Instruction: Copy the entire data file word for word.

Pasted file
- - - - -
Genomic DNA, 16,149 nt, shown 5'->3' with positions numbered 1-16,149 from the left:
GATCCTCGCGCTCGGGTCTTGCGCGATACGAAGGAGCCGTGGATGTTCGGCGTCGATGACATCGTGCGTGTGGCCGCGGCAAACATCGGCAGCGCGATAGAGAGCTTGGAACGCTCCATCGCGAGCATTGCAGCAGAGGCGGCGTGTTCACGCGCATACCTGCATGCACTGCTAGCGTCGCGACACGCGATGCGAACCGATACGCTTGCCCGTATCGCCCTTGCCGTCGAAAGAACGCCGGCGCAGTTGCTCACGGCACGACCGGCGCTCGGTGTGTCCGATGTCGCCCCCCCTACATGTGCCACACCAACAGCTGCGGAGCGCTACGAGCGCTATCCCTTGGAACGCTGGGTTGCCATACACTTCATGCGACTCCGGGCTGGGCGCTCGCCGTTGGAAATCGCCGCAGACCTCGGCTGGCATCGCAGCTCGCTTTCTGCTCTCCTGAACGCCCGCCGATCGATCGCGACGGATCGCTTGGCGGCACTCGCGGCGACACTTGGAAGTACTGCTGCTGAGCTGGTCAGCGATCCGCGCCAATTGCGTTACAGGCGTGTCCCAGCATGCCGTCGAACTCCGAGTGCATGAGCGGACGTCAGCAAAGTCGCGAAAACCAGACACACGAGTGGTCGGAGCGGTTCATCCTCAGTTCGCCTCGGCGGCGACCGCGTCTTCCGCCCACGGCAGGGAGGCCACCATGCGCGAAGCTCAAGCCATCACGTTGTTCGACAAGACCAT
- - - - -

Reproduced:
Genomic DNA, 16,149 nt, shown 5'->3' with positions numbered 1-16,149 from the left:
GATCCTCGCGCTCGGGTCTTGCGCGATACGAAGGAGCCGTGGATGTTCGGCGTCGATGACATCGTGCGTGTGGCCGCGGCAAACATCGGCAGCGCGATAGAGAGCTTGGAACGCTCCATCGCGAGCATTGCAGCAGAGGCGGCGTGTTCACGCGCATACCTGCATGCACTGCTAGCGTCGCGACACGCGATGCGAACCGATACGCTTGCCCGTATCGCCCTTGCCGTCGAAAGAACGCCGGCGCAGTTGCTCACGGCACGACCGGCGCTCGGTGTGTCCGATGTCGCCCCCCCTACATGTGCCACACCAACAGCTGCGGAGCGCTACGAGCGCTATCCCTTGGAACGCTGGGTTGCCATACACTTCATGCGACTCCGGGCTGGGCGCTCGCCGTTGGAAATCGCCGCAGACCTCGGCTGGCATCGCAGCTCGCTTTCTGCTCTCCTGAACGCCCGCCGATCGATCGCGACGGATCGCTTGGCGGCACTCGCGGCGACACTTGGAAGTACTGCTGCTGAGCTGGTCAGCGATCCGCGCCAATTGCGTTACAGGCGTGTCCCAGCATGCCGTCGAACTCCGAGTGCATGAGCGGACGTCAGCAAAGTCGCGAAAACCAGACACACGAGTGGTCGGAGCGGTTCATCCTCAGTTCGCCTCGGCGGCGACCGCGTCTTCCGCCCACGGCAGGGAGGCCACCATGCGCGAAGCTCAAGCCATCACGTTGTTCGACAAGACCAT